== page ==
Controversial former Laikipia North MP Mathew Lakidime Lempurkel is finding himself an isolated man with each passing day.
Since losing his seat to Ms Sarah Korere in last year’s General Election, his troubles appear to have tripled and his close allies are now giving him a wide berth.
With nine criminal cases now pending before court and one still under investigation, hitherto close friends are deserting Mr Lempurkel in droves, including senior officials in his party, the Orange Democratic Movement.
As the number of friends decline, police are having a field day harassing him.
Last week, he was tricked to visit Rumuruti Police Station and was arrested.
The same day he was taken to five police stations, including one in Subukia, Nakuru County, before being presented to a Nanyuki court the following day at 5pm.
Though he was released on a bond of Sh250,000 after denying charges of inciting the Pokot and the Samburu to revenge against “disappearance of our people in the hands of police”, the ruling on bond application was delivered at 6.30pm long after the court registry had closed, forcing him to spend another night in police cells.
Many of the cases are related to incitement to violence with the latest arrest last Tuesday being in connection with the offence of conspiring to commit murder and for which he is set to appear in court on Tuesday.
Last Thursday, the former MP appeared at Milimani Law Courts where he is facing charges of assaulting his successor, Ms Korere.
The offence was allegedly committed in the office of the late Interior Cabinet Secretary Joseph Nkaissery.
The drama that marked his previous court appearances with placard waving supporters proclaiming his innocence is no longer witnessed these days.
He now cuts an image of a lonely man with only close relatives accompanying him to court.
At some point last year, ODM even hired a chopper for Senior Counsel James Orengo to represent him in court.
The court precincts would be jammed with supporters, a situation that necessitated deployment of additional police officers to maintain order.
In one of the many cases that he has faced in the recent past, the Siaya Senator secured Mr Lempurkel’s freedom after successfully arguing against accusation that he murdered rancher Tristan Voorspuy, the co-owner of Sosian Ranch.
His efforts to have Senator Orengo defend him in a case where he is alleged to have incited his supporters to burn Rumuruti Police Station hit a cropper despite numerous adjournments.
Eventually, the former MP settled for a Nanyuki based lawyer William Bwonwonga when the trial magistrate ruled that the case would proceed with or without a defence counsel.
Judgment is eagerly awaited on the Rumuruti case after the court ruled that Mr Lempurkel has a case to answer and was put to his defence.
He will be back in court on Monday where the court will fix a day of sentencing in the case on the offence of incitement to violence.
While the former MP is considered a hero by a section of his Samburu community, security chiefs, ranchers and the farming community of Laikipia County see him as a villain.
His style of politics is viewed as too confrontational and bordering on anarchy and lawlessness.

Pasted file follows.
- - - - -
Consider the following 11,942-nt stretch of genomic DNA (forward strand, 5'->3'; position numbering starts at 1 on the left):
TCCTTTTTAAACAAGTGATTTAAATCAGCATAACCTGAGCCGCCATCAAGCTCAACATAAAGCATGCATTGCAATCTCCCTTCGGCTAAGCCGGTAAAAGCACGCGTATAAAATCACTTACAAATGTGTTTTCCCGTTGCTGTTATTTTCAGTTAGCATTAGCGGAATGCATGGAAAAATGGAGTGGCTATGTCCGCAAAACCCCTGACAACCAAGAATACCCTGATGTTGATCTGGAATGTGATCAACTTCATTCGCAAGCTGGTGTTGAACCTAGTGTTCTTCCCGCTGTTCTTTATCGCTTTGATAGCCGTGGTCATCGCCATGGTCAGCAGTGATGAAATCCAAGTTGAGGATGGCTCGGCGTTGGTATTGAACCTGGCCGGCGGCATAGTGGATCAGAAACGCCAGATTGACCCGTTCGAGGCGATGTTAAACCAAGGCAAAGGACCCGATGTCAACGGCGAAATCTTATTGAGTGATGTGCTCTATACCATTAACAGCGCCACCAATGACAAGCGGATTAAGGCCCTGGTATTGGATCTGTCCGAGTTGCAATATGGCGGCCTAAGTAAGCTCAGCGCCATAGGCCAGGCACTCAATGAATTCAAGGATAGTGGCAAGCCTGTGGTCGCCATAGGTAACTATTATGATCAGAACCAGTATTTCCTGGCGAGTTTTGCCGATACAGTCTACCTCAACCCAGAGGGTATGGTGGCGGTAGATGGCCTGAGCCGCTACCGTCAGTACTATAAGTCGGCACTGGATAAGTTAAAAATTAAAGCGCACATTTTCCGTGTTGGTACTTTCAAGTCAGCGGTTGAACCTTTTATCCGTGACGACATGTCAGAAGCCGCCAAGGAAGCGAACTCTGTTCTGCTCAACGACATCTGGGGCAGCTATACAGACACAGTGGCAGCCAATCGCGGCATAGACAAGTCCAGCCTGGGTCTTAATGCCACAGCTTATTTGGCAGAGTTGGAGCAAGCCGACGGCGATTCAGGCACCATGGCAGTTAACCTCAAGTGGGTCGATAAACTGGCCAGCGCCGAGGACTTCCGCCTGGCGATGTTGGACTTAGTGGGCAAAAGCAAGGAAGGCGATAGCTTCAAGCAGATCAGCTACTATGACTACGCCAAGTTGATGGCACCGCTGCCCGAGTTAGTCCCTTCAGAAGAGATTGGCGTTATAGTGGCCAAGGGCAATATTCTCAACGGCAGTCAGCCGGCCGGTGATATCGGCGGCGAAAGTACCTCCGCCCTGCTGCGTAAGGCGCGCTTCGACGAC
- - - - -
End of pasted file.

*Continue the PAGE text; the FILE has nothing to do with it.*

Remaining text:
But Mr Lempurkel has distanced himself from the tag “warlord” that security chiefs have branded on him and says he is only fighting for the interest of the pastoralist community.
“Drought has brought suffering to pastoralists who depend on livestock for their livelihood. Population increase has resulted in diminishing of grazing land, our people are suffering,” the former MP told the Nation in an interview last year.
He denied that he advocates for violence.
“My numerous arrests have all to do with political persecution since I belong to an opposition party. Some of the crimes I have been accused of committing are malicious and that is why I was acquitted on murder charges against rancher Voorspuy,” he said.
However, it is an open secret that Mr Lempurkel has been in bad books with the government and the Jubilee administration was keen to ensure that he did not recapture his Laikipia North seat.
During the campaigns ahead of last year’s General Election, President Uhuru Kenyatta while on a campaign rally at Ngenia Secondary School grounds urged the voters not to re-elect him and instead vote for Ms Korere.
Incidentally, after Mr Lempurkel’s defeat in the polls, Laikipia North witnessed relative peace with armed herders who had invaded private lands going back to their home counties of Isiolo and Samburu.
Ranchers, who had borne the brunt of the armed invasions, have all along attributed the lawlessness experienced in the region to poor political leadership, an insinuation that the MP could have played a part in deaths and destruction of property by inciting herders to invade their farms.
Laikipia security chiefs led by County Commissioner Onesmus Musyoki do not mince their words when they accused Mr Lempurkel of facilitating armed invasions.
“The politician has been inciting herders from Samburu and Isiolo to come to Laikipia and has in fact told them to be prepared to take over the land owned by white ranchers.
"We have been monitoring him closely and the law will deal with him ruthlessly,” Mr Musyoki told Sunday Nation.
Police commander Simon Kipkeu says they are not yet done with the controversial politician, a hint that his court appearances might increase in coming days with more charges being brought against him.
Despite finding himself on the wrong side of the law, drama and controversy is like a second name to Mr Lempurkel.
Details of his education and career background are scanty and before venturing into elective politics, he is known for heading a charitable trust-Ndugu Zanguni in Isiolo County, which has supported hundreds of children undergo heart surgery in Italy.
In 2014, the then MP missed a parliamentary committee trip to Europe after he was kicked out of the airplane for being drunk and rowdy.